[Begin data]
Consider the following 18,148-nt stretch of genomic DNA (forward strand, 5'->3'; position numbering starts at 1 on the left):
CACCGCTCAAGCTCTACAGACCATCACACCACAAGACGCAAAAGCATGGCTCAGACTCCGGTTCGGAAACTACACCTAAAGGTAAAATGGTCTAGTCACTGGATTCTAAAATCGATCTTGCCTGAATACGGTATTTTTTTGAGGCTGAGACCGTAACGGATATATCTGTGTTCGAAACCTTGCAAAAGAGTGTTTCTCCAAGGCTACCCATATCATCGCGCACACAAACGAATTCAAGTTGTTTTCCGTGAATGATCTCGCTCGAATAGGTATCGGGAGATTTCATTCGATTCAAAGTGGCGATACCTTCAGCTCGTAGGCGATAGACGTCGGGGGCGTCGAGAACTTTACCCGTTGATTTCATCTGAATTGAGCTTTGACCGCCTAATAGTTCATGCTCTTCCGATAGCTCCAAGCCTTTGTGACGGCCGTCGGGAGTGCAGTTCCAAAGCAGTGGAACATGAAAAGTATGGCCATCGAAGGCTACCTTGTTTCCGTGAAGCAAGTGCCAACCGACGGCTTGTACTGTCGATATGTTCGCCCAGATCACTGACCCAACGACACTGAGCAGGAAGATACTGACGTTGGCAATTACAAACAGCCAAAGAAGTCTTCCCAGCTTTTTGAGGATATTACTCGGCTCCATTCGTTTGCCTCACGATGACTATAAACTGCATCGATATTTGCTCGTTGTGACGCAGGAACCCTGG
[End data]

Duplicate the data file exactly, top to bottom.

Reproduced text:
Consider the following 18,148-nt stretch of genomic DNA (forward strand, 5'->3'; position numbering starts at 1 on the left):
CACCGCTCAAGCTCTACAGACCATCACACCACAAGACGCAAAAGCATGGCTCAGACTCCGGTTCGGAAACTACACCTAAAGGTAAAATGGTCTAGTCACTGGATTCTAAAATCGATCTTGCCTGAATACGGTATTTTTTTGAGGCTGAGACCGTAACGGATATATCTGTGTTCGAAACCTTGCAAAAGAGTGTTTCTCCAAGGCTACCCATATCATCGCGCACACAAACGAATTCAAGTTGTTTTCCGTGAATGATCTCGCTCGAATAGGTATCGGGAGATTTCATTCGATTCAAAGTGGCGATACCTTCAGCTCGTAGGCGATAGACGTCGGGGGCGTCGAGAACTTTACCCGTTGATTTCATCTGAATTGAGCTTTGACCGCCTAATAGTTCATGCTCTTCCGATAGCTCCAAGCCTTTGTGACGGCCGTCGGGAGTGCAGTTCCAAAGCAGTGGAACATGAAAAGTATGGCCATCGAAGGCTACCTTGTTTCCGTGAAGCAAGTGCCAACCGACGGCTTGTACTGTCGATATGTTCGCCCAGATCACTGACCCAACGACACTGAGCAGGAAGATACTGACGTTGGCAATTACAAACAGCCAAAGAAGTCTTCCCAGCTTTTTGAGGATATTACTCGGCTCCATTCGTTTGCCTCACGATGACTATAAACTGCATCGATATTTGCTCGTTGTGACGCAGGAACCCTGG